Watering Secrets

Watering Secrets

Between 55% and 85% of a tree’s weight is water.  Improper watering is the leading killer of plants. 

Not enough water is one of the most common reasons that plants wilt and die, whilst over-watering, in simple terms, drowns your plant.

Some of the most important reasons plants need water include:

  • Maintaining rigidity and the ability to stay upright (viz. a stick of celery)
  • Engaging in photosynthesis to create energy and food
  • Moving nutrients from the soil up the stem

Several factors determine how much you need to water plants, including the plant type, climate, soil conditions, weather, and location.  Indoor plants are more prone to over-watering damage, while outdoor plants, especially those grown in pots, tend to suffer from under-watering.

Insufficient water results in a shallow root system which makes it difficult for your plant to stay healthy, and creates greater risk of diseases and pests.

It’s not always easy, even for expert gardeners, to get watering right.

Healthy soil allows for oxygen to exist in the space between particles of soil.

Too much water, or constantly wet soil eliminate these air pockets, resulting in a limited oxygen supply and plants are not able to breathe.

Check drip trays beneath pots for standing water, and empty promptly after each irrigation, to minimize the chances of over-watering (and mossies).

Most plants don’t require watering if the top 1 to 2 inches of soil feels moist.

Many times, under-watering and/or over-watering plants have similar symptoms, and reach the same outcome – sick or dead plants.



Under-watered plants typically grow slowly and have brown, dry leaf edges. The plants may drop leaves or flowers, or the plant may fail to flower entirely. The lower leaves usually suffer first, becoming yellowed and curled. Eventually the plant dries up and dies.



The Soil is Dry

A simple way of testing soil moisture is to press a screwdriver into the ground.  When the soil is moist, the screwdriver should penetrate the soil easily. The depth of penetration will vary by the soil type, size of screwdriver, and your strength. As the soil dries up, the screwdriver will be harder and harder to push into the soil.



Slowed Growth

A slowdown in growth during spring/summer is a sign a plant is not receiving enough water. This can be a temporary or permanent situation.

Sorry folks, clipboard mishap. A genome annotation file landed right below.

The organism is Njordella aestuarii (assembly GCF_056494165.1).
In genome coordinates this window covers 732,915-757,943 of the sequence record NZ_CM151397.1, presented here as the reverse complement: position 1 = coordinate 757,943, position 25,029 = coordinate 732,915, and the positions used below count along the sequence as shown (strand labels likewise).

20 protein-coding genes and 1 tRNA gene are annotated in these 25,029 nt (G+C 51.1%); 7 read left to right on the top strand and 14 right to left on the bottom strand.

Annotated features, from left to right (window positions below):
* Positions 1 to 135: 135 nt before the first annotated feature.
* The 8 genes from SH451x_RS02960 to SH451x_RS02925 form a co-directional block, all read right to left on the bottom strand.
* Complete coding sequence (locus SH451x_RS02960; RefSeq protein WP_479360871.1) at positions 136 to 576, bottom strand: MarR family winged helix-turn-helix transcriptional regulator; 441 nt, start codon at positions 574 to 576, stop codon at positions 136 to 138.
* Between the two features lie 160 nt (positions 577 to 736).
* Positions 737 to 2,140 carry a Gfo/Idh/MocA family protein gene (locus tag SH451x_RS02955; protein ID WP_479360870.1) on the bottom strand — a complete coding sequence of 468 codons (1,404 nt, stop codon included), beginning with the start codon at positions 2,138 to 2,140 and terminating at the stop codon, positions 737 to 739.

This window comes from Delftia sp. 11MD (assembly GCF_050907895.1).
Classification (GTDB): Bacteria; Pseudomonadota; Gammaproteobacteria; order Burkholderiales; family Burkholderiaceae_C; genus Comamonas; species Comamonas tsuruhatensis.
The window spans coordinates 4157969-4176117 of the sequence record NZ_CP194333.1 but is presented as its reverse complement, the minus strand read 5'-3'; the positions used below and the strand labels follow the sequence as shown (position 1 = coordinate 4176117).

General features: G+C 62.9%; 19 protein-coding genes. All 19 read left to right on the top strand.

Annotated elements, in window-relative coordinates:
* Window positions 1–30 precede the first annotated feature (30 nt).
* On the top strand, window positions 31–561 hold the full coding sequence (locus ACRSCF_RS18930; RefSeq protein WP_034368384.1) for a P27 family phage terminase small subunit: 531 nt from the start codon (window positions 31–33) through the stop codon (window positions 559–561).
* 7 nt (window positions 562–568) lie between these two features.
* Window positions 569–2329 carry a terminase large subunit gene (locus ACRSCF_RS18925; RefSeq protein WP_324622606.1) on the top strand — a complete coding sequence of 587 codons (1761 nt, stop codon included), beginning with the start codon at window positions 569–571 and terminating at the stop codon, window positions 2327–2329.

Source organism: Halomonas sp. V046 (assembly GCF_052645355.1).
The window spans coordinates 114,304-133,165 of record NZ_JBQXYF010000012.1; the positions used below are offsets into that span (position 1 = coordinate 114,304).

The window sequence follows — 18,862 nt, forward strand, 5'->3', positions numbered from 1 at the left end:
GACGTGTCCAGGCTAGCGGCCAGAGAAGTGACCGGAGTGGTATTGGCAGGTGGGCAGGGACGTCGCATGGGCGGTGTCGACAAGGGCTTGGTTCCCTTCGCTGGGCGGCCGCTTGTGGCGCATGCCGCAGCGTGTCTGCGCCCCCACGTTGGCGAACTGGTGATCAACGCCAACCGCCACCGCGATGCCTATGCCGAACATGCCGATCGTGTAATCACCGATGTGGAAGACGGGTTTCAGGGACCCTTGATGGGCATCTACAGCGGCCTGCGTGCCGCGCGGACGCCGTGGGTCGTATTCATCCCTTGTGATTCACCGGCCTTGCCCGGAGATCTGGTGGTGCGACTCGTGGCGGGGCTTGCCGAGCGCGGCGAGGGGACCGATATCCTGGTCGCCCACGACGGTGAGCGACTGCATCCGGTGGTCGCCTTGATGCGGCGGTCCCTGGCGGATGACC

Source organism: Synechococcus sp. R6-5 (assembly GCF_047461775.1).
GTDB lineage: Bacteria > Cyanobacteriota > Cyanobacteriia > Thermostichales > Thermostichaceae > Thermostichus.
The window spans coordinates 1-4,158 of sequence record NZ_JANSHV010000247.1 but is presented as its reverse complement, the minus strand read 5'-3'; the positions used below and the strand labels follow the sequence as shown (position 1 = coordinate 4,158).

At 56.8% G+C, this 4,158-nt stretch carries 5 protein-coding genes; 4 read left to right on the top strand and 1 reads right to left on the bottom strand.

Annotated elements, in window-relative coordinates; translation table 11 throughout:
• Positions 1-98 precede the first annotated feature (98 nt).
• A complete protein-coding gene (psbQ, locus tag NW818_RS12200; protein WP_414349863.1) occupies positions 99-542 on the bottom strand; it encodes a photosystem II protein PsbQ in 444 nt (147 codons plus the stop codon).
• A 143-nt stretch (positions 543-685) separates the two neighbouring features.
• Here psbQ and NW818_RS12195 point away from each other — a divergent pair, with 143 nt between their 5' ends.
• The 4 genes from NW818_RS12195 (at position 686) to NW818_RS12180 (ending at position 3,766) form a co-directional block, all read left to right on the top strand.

If the plant experiences a temporary decrease in water supply, the growth may just slow for a short period. If the challenge is more permanent you may see new leaf growth being smaller than normal.

  Under watering  leaves are crisp.           Dry, dead leaf tips –lower leaves usually suffer first, becoming yellowed and curled.   Soil pulling away from the outsides of the pot    [Plants have pores on the surface of leaves called stoma.  They allow air to enter plants.  When plants do not have enough water they close their stoma to stop evaporation and this leads to wilting.]   When a plant doesn’t get enough water, the tips and edges of leaves dry out and turn brown. Ultimately, entire leaves will brown and die.  
  Over watering  leaves are limp.soft, rotten roots.   base of the stem may feel mushy.   soil smells.Stunted/slow growth and leaf drop (both new and old leaves).       Pests      root system drowns, and begins to die.   Mildew, mould and other fungal growth on both the soil and plant are common symptoms of over-watering.   [Yellowing leaves (old and new) which fall at the same accelerated rate.  This is caused by water pressure build up in the leaves as the roots absorb more water than they can use. Cells eventually die and burst, forming blisters and areas that look like lesions.]   Many insects thrive in damp places.  

Understanding the signs of over-watering and under-watering are the basics for more sophisticated water management.

To determine if you are under watering or over-watering you will probably need to try a combination of activities. For example, when you notice yellow leaves; check the soil with a screw driver to see if it is moist or dry.

Check soil moisture at least once weekly. Water when the top 1 to 2 inches of soil begins to feel dry, but before it dries out completely. Outdoor plants usually require more frequent watering than those kept indoors. Check the soil moisture of outdoor potted plants daily and garden plants at least twice as a week.

Most plants don’t require watering if the top 1 to 2 inches of soil feels moist.

And just to complicate the issue:

Chlorosis* in leaves of a jacaranda, can be caused by

  • Over / under watering
  • Too much / too little sunlight
  • Iron deficiency in lime-rich soils
  • Nitrogen deficiency – possibly incorrect soil pH
  • disease

*   loss of the normal green colour of leaves of plants